The path of Ryan White’s life took a sharp turn just days after his birth in 1971 at St. Joseph Hospital in Kokomo. He was diagnosed with hemophilia and began a lifelong series of regular blood treatments to manage the clotting disorder. In 1984, while being treated for pneumonia, he was discovered to have AIDS, a result of blood factors that had been contaminated with HIV. Little was known of the virus, its transmission or treatment, at the time.
Ryan and his family were thrust onto the public stage with little preparation, no experience, and no particular desire for the spotlight. After his initial illness subsided, the controversy surrounding his return to public schools created a firestorm of publicity and made Ryan both a symbol and spokesperson for victims of HIV and AIDS. He appeared in fundraising and educational campaigns as well as benefit programs for children with AIDS. He was befriended by Elton John, Michael Jackson, Phil Donahue, President Ronald Reagan, Surgeon General Dr. C. Everett Koop, and Bobby Knight among others, appeared on national television programs and testified before the President’s Commission on the HIV Epidemic in 1988.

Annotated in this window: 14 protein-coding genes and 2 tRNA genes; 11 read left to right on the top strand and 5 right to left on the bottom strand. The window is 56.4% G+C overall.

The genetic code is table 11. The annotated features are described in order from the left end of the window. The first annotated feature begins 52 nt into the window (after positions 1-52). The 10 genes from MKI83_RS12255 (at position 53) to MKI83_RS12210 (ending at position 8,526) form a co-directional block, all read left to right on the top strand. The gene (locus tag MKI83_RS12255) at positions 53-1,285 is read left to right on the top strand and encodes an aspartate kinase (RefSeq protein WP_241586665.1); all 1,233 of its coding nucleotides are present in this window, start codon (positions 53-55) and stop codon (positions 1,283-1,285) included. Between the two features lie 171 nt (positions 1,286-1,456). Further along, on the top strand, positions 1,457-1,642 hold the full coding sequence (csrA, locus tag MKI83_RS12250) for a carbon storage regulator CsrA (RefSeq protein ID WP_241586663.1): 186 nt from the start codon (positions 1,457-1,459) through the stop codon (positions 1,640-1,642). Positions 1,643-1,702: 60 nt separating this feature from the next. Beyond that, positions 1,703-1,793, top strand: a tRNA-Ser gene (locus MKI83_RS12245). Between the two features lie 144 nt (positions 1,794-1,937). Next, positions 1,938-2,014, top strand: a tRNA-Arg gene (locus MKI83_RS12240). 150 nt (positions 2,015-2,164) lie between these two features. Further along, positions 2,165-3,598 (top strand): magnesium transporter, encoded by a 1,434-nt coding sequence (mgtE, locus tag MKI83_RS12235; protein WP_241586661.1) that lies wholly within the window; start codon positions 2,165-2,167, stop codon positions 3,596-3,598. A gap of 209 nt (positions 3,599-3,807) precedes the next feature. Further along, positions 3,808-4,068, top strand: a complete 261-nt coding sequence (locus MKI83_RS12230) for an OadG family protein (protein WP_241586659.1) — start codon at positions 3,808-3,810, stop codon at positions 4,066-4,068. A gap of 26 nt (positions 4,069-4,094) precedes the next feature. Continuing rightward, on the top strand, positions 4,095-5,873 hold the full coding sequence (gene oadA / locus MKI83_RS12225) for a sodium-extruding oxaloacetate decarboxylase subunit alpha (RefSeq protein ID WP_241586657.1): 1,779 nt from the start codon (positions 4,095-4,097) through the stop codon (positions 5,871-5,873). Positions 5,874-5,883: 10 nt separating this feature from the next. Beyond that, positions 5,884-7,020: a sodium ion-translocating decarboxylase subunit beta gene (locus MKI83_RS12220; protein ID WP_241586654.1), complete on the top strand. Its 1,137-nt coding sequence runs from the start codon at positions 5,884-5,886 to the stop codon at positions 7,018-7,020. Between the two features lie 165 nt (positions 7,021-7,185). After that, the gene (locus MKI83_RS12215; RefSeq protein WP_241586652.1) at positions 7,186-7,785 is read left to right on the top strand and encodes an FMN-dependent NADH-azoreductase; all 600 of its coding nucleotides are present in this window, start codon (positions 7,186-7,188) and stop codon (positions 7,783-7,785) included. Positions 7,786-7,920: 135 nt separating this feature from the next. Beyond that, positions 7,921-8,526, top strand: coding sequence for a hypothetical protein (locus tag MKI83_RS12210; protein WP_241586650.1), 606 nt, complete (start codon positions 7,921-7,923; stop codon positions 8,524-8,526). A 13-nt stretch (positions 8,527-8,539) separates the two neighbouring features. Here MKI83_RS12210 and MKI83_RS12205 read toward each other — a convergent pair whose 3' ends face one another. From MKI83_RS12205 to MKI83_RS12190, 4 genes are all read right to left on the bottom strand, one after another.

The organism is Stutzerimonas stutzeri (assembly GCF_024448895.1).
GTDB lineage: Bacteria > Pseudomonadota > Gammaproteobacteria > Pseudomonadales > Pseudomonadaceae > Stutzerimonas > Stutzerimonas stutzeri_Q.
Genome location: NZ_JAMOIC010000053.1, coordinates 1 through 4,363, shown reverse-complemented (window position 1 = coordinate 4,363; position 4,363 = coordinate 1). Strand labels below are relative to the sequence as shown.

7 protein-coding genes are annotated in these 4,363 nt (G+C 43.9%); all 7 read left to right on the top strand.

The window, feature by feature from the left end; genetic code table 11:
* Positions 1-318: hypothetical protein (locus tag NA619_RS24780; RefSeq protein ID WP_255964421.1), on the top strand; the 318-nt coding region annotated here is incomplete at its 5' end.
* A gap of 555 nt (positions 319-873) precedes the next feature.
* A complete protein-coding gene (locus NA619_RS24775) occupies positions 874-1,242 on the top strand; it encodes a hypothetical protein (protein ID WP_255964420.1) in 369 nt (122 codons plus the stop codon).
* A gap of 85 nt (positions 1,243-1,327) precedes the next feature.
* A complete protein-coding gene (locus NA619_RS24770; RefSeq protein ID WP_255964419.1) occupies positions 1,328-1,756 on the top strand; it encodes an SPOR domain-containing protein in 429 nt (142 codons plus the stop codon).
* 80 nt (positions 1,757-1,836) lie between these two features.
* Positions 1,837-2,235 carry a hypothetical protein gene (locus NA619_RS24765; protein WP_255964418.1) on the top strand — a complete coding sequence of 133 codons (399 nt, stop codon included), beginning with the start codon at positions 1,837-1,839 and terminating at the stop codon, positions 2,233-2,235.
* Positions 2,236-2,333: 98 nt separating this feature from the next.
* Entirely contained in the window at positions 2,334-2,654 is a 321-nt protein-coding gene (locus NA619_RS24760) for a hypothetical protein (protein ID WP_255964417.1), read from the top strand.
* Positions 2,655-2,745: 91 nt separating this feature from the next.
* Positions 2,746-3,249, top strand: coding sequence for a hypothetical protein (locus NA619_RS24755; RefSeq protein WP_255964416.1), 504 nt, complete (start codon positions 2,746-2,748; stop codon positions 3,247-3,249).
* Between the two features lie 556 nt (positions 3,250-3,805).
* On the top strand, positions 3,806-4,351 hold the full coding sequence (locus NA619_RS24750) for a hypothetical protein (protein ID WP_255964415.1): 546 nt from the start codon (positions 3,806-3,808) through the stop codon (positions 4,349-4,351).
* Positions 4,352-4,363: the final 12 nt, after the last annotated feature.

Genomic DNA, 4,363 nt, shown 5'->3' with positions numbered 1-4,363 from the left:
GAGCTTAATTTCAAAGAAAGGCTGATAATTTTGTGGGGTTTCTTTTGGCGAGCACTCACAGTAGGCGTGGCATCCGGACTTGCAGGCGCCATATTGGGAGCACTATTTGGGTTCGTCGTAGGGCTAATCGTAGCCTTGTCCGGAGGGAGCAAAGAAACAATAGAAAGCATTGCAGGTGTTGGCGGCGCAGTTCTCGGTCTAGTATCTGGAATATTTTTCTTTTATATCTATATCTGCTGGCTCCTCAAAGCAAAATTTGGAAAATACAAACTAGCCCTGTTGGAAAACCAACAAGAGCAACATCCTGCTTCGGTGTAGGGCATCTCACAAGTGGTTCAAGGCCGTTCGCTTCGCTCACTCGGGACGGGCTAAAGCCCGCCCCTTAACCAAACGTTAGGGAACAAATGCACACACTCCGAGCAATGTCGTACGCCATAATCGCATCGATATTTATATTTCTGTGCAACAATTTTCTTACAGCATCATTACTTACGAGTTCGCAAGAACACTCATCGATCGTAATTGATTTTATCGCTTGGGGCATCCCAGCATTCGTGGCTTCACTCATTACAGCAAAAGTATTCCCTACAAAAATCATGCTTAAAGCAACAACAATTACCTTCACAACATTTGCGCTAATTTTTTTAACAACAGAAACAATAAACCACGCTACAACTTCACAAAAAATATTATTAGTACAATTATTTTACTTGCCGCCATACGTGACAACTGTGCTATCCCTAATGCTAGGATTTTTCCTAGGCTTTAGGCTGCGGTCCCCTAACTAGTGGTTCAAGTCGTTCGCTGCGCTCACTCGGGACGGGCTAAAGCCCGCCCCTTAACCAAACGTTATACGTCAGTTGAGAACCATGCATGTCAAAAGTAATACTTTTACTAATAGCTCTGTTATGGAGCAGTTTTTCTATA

Although he didn’t ask to be a public figure and maintained repeatedly that he’d trade it in a second for a cure, Ryan became one of a few people who changed the public understanding of HIV and AIDS. His death in 1990 was followed by the establishment of the Ryan White Foundation (founded by his mother, Jeannie White Ginder), the Ryan White Infectious Disease Clinic at Riley Hospital for Children, the Elton John AIDS Foundation, and The Ryan White Comprehensive AIDS Resources Emergency [CARE] Act passed by the US Congress. His life is now memorialized in an exhibit at the Children’s Museum of Indianapolis, and the stories of his time in Howard County have been preserved in an award-winning oral history collection at the Howard County Historical Society.